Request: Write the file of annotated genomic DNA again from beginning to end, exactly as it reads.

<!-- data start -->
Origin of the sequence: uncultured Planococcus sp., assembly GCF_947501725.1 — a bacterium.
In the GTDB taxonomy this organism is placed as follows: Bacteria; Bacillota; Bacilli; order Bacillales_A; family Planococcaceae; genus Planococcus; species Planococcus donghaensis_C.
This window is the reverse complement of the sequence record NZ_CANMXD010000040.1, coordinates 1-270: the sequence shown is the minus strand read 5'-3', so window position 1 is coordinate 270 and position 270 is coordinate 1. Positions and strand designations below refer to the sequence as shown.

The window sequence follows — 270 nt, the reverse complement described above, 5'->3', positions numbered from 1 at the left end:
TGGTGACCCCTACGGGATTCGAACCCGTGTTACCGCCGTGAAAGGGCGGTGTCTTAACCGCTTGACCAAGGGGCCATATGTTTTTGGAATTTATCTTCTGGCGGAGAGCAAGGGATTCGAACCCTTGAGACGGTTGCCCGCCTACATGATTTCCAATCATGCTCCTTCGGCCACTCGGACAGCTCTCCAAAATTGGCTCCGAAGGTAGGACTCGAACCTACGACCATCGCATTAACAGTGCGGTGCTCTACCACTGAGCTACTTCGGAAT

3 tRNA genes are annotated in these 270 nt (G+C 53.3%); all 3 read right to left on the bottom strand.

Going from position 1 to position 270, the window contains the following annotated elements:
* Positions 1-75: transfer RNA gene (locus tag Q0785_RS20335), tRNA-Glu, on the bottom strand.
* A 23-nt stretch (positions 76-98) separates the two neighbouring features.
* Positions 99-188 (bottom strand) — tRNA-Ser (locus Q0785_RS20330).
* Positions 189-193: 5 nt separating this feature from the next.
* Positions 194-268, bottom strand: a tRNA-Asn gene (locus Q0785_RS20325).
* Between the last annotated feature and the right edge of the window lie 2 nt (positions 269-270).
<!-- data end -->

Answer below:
Origin of the sequence: uncultured Planococcus sp., assembly GCF_947501725.1 — a bacterium.
In the GTDB taxonomy this organism is placed as follows: Bacteria; Bacillota; Bacilli; order Bacillales_A; family Planococcaceae; genus Planococcus; species Planococcus donghaensis_C.
This window is the reverse complement of the sequence record NZ_CANMXD010000040.1, coordinates 1-270: the sequence shown is the minus strand read 5'-3', so window position 1 is coordinate 270 and position 270 is coordinate 1. Positions and strand designations below refer to the sequence as shown.

The window sequence follows — 270 nt, the reverse complement described above, 5'->3', positions numbered from 1 at the left end:
TGGTGACCCCTACGGGATTCGAACCCGTGTTACCGCCGTGAAAGGGCGGTGTCTTAACCGCTTGACCAAGGGGCCATATGTTTTTGGAATTTATCTTCTGGCGGAGAGCAAGGGATTCGAACCCTTGAGACGGTTGCCCGCCTACATGATTTCCAATCATGCTCCTTCGGCCACTCGGACAGCTCTCCAAAATTGGCTCCGAAGGTAGGACTCGAACCTACGACCATCGCATTAACAGTGCGGTGCTCTACCACTGAGCTACTTCGGAAT

3 tRNA genes are annotated in these 270 nt (G+C 53.3%); all 3 read right to left on the bottom strand.

Going from position 1 to position 270, the window contains the following annotated elements:
* Positions 1-75: transfer RNA gene (locus tag Q0785_RS20335), tRNA-Glu, on the bottom strand.
* A 23-nt stretch (positions 76-98) separates the two neighbouring features.
* Positions 99-188 (bottom strand) — tRNA-Ser (locus Q0785_RS20330).
* Positions 189-193: 5 nt separating this feature from the next.
* Positions 194-268, bottom strand: a tRNA-Asn gene (locus Q0785_RS20325).
* Between the last annotated feature and the right edge of the window lie 2 nt (positions 269-270).